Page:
The Story behind my adoption

hello hello my sweet little friends. Today’s post is going to be a little different than what I normally post about. Most of you probably don’t know that *surprise!* I’m adopted! There’s so so many questions that normally go through people’s minds when they hear that so I wanted to share my story with you all.

If you don’t know, I’m 23. So 23 years ago I don’t think adoption was as common as it is now. So growing up, I didn’t know anyone else that was adopted so I’m hoping I can find someone in the same shoes as I am now. So let’s dive right into it.

I will preface by saying that this is all my experience. Some people have other experiences and I understand that. I don’t want to make them feel invalid but this is my story.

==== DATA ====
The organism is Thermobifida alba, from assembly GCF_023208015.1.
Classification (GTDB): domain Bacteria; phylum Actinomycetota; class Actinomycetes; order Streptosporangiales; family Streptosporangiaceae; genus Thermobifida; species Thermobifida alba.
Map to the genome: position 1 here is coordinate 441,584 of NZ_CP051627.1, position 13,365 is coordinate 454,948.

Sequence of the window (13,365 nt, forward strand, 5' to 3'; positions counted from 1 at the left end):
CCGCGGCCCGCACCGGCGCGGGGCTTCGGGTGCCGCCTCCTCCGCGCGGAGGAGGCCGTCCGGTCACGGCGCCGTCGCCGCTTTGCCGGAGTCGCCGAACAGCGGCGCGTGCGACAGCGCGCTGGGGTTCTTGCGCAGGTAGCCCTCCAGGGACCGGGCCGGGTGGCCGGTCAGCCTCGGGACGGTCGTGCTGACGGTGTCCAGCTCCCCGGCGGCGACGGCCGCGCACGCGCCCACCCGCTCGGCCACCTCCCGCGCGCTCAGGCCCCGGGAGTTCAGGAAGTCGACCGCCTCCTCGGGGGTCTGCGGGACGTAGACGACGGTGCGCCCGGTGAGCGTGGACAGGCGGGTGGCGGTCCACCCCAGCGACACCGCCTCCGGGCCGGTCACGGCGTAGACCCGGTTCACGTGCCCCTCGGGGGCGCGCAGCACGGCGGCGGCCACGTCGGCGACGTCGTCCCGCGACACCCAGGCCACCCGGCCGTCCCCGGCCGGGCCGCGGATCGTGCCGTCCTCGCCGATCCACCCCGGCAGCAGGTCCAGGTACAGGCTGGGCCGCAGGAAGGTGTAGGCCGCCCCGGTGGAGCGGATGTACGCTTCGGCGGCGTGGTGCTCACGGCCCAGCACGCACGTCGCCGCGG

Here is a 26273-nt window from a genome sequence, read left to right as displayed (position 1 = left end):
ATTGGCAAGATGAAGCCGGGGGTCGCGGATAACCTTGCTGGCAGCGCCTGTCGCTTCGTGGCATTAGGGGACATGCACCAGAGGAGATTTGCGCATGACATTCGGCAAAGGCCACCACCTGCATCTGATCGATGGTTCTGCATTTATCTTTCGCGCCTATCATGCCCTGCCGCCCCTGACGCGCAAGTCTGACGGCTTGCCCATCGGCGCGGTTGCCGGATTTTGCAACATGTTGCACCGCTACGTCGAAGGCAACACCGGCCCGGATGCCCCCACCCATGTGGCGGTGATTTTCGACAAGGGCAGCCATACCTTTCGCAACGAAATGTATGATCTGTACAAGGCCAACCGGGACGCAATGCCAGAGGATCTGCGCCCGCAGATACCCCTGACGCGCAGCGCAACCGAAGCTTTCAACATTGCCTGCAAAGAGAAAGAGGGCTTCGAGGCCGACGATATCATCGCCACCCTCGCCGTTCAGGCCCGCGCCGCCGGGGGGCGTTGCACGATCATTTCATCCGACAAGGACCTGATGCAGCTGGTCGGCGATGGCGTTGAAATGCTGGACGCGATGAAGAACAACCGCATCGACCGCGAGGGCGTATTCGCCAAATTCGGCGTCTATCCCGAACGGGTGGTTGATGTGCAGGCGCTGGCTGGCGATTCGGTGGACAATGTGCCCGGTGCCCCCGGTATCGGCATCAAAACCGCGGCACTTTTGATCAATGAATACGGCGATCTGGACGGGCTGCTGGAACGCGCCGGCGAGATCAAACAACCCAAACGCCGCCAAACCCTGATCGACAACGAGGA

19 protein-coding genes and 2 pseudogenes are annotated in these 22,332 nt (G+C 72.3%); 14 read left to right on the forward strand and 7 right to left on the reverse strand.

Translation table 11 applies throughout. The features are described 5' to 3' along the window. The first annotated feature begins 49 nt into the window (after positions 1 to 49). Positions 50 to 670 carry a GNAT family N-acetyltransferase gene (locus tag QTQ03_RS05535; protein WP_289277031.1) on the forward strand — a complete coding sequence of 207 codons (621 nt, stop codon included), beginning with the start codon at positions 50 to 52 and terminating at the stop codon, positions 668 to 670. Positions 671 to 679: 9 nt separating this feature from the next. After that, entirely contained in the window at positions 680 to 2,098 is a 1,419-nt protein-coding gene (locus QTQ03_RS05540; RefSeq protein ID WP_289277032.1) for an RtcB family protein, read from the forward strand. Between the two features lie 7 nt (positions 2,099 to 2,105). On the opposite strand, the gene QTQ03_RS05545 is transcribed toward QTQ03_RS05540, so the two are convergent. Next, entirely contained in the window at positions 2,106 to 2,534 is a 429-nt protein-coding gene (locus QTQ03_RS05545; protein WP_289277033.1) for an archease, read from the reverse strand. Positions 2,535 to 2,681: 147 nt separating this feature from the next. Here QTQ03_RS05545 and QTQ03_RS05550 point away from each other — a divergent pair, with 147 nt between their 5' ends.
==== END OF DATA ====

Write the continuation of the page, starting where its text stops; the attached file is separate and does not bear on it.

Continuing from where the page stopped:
First things first.

I’ve never wanted pity or for someone to feel “bad” that I was adopted. I will be the first to admit that I have lived the most amazing life and I’m so so grateful for my parents and brothers. I was so extremely lucky and I can’t even believe how blessed I am. I feel like the first thing people do when they hear I’m adopted is feel bad for me or get uncomfortable and apologize for it. And I 100% don’t want that. Because like I just said, I will be the first to admit that I have the most amazing life ever. And I can’t imagine my life without my family I have in it.

so here’s some backstory

My parents had 2 boys and wanted a girl. They decided to try again and taa-daa! My older brother, Charlie was born. My parents considered adopting overseas but my dad is a doctor and wasn’t able to take off the amount of time off that’s required. Fast forward a few months later and my mom is in California for work and is having drinks with some coworkers. She casually mentioned that her and my father wanted to adopt a girl.